Animal pulled out of labyrinth

My A-levels can come later, says Devon roads protester, aged 16
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The Independent Online
She had achieved what she set out to do. For five days, Animal had camped underground, at 16 the youngest of the Devon anti-road protesters, thwarting progress on the new A30 dual carriageway between Honiton and Exeter.

Ebullient and shrewd, she had rehearsed for the day when the contractors moved in and last Thursday night at the first hint that the day had come, she dived down the labyrinth of tunnels. Yesterday she was brought out by professional tunnellers, hired to evict Animal and her four colleagues.

It was something of a relief, she admitted, when she was finally freed from her self-imposed concrete and chains. But though release means she will be home on Friday to celebrate her 17th birthday she said she would do it again if necessary.

"Absolutely," she said. "No reservations at all." At last the public was beginning to question road schemes which entailed ripping through the countryside, she added.

Animal should have been studying for A-levels. With 10 GCSEs in the bag, she was due to take a place at a sixth form college last autumn. Her maths teacher remembered her as "very bright". "She was the sort of pupil who would want to know `What if?' and so on. She was genuinely bright all round," he said. "We cannot recall her being in the forefront of any kind of protest movement or being very involved in any particular cause," he added.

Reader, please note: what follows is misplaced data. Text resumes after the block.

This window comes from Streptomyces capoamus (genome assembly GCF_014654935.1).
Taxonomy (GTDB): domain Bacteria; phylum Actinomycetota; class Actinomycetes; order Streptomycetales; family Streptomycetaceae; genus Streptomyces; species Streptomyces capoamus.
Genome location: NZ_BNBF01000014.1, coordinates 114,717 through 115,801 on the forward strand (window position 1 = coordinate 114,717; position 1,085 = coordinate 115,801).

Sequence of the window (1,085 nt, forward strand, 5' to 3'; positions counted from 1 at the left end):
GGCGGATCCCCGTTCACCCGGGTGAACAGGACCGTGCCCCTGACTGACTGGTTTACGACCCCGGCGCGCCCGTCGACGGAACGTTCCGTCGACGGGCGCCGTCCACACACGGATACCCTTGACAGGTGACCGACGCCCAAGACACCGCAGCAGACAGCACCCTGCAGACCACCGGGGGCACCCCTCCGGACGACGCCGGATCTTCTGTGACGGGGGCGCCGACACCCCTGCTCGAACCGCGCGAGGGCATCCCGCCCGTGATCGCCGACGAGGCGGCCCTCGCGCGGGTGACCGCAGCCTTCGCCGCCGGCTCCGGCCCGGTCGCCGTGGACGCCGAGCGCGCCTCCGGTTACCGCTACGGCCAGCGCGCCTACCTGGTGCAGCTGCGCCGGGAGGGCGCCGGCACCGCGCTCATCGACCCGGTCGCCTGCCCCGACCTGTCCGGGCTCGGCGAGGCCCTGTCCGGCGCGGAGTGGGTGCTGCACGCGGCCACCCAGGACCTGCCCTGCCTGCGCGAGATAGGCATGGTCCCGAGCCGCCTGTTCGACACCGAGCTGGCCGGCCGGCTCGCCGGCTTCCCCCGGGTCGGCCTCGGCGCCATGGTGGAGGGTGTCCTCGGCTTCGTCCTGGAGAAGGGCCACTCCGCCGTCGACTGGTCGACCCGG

It was a television documentary which inspired her concern for the environment. Instead of carrying on with her education, she joined demonstrators at the Newbury by-pass in Berkshire. "Originally it was something interesting to do for the summer holidays," she said. "But I came to feel something for the environment in quite a deep way. In the end I was too addicted to it to go back to sixth-form.

"It was actually quite a difficult decision between direct action and education. The idea of A-levels still holds a lot of promise for me. But at this time in my life this is the right thing for me to be doing. I will return to my education at a later date."

Her decision made, her dedication has been considerable. She came to Devon in October, as soon as the eviction orders for the Allercombe, Trollheim and Fairmile protest camps were issued in the courts.

She waited for three months at Allercombe, returning home for Christmas and thereby missing the eviction on 27 December. At Trollheim, she tried to chain herself into a hole but did not succeed. Despite briefly considering moving on - going home or to another protest, she came to Fairmile and at 9.30 last Thursday evening began her stint underground. "I wasn't frightened," she said. "I had a lot of nervous adrenaline."

Animal has her family's support. Her father said last night: "Everything that comes out of the A30 is the gospel truth. What's important is how the protesters are working there, their magic and how they are being treated by the under sheriff of Devon and Cornwall."

Her father, who like her mother cycles everywhere as part of his green approach to life, makes his living doing Punch and Judy shows. It is, he said, a job which: "amuses me immensely".

He gave up his full-time job as deputy stage manager at a provincial theatre after six years to fulfil his dream to set himself up as a children's entertainer. Known as Professor, he takes his puppet-show around schools in the area telling stories, some of which he writes himself.

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